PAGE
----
Monday, April 21
Grant Miller: Managerial Incentives in Public Service Delivery
a PSC Research Project
Increasingly people are communicating with one another through new media such as text messages exchanged via mobile devices. At the same time, survey response rates continue to drop. These phenomena are related to the extent that respondents only use mobile devices (21% of US households no longer have a landline phone) and frequently rely on modes other than voice, most notably text (which is certainly the norm among some subgroups in the US and increasingly among entire populations in other countries). Yet we know little about the impact of multimodal mobile devices on survey participation, completion, data quality and respondent satisfaction.
The proposed research will explore these issues in two experiments that will collect survey data on iPhones in four modes defined by whether the interviewing agent is a live human or a computer, and whether the medium of communication is voice or text. The resulting modes are telephone interviews, instant message (IM) interviews, speech integrated voice response (IVR), and automated IM. This way of defining modes enables us to isolate the effects of the agent and medium. The first experiment explores the effect of the four modes on participation, completion, data quality and satisfaction; the second explores the impact on the same four measures of allowing participants to choose the response mode.
Intellectual Merit. The experiments are designed to to answer questions such as:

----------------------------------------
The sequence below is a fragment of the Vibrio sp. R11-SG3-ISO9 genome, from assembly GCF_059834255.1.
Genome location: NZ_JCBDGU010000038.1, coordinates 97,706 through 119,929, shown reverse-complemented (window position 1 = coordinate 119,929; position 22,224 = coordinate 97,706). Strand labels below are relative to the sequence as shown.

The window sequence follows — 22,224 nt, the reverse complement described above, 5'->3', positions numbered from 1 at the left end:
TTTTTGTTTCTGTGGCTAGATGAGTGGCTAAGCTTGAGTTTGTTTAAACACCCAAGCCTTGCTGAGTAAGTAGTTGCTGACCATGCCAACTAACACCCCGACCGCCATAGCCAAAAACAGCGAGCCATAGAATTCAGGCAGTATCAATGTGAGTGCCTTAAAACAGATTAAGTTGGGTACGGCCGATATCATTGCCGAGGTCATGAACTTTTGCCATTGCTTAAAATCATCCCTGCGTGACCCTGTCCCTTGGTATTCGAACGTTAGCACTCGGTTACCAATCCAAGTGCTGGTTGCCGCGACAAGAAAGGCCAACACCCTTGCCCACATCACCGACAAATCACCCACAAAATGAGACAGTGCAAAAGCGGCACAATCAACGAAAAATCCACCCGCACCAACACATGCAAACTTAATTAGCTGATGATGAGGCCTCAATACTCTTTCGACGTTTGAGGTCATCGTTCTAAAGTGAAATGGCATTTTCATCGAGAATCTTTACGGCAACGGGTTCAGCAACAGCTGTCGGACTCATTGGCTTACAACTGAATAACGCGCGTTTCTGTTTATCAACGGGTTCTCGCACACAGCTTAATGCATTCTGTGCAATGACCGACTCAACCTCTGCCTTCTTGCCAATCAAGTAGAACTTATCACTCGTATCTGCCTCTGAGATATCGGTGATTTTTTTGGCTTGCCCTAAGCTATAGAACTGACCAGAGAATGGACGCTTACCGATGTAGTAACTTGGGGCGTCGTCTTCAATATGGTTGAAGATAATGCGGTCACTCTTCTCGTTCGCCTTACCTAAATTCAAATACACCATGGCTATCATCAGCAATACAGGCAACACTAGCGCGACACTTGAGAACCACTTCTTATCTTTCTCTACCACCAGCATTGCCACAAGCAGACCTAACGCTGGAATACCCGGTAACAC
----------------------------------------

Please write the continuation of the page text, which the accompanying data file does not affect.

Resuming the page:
How does the effort required to interact with a particular medium (e.g., more effort to enter text than to speak) affect respondents’ behavior and experience e.g., does texting lead respondents to pay less attention to the details of questions and to be less satisfied?
Will human interviewers elicit less candid answers to sensitive questions than computer-based interviewing agents in both voice and text? Might respondents interacting with a human interviewer via text be more honest because the visible record of their responses increases their sense of accountability as in other domains?
How does the physical environment interact with mode, e.g., might respondents’ performance suffer if they engage in an IM interview while walking or pushing a shopping cart, or a voice interview in a loud restaurant?
Will contacted sample members participate in greater numbers if allowed to select the response mode and will they be more conscientious?
Will respondents choose the mode that researchers would want them to, e.g., a computerized interviewing agent when the topic is sensitive, speech when glare interferes with reading a screen?
Broader Impacts. The proposed research will help fill serious gaps in at least two areas of the methodological literature, mixed mode surveys and mobile data collection, as well as the intersection of these areas, multimodal mobile surveys, for which there virtually no literature to guide the near certain development of these surveys in coming years.
Research Team. The project is proposed as collaborative research between the University of Michigan (Institute for Social Research) and the New School for Social Research, with industrial collaborators from AT&T Labs Research and AT&T Interactive Applied Research whose contributions are not charged against project funds. The team combines cognitive psychologists, psycholinguists, survey methodologists and computer scientists. The work will support one full time graduate student at both universities.
|Funding:||National Science Foundation (SES 1026225)|
Funding Period: 10/01/2010 to 09/30/2014
Country of Focus: USA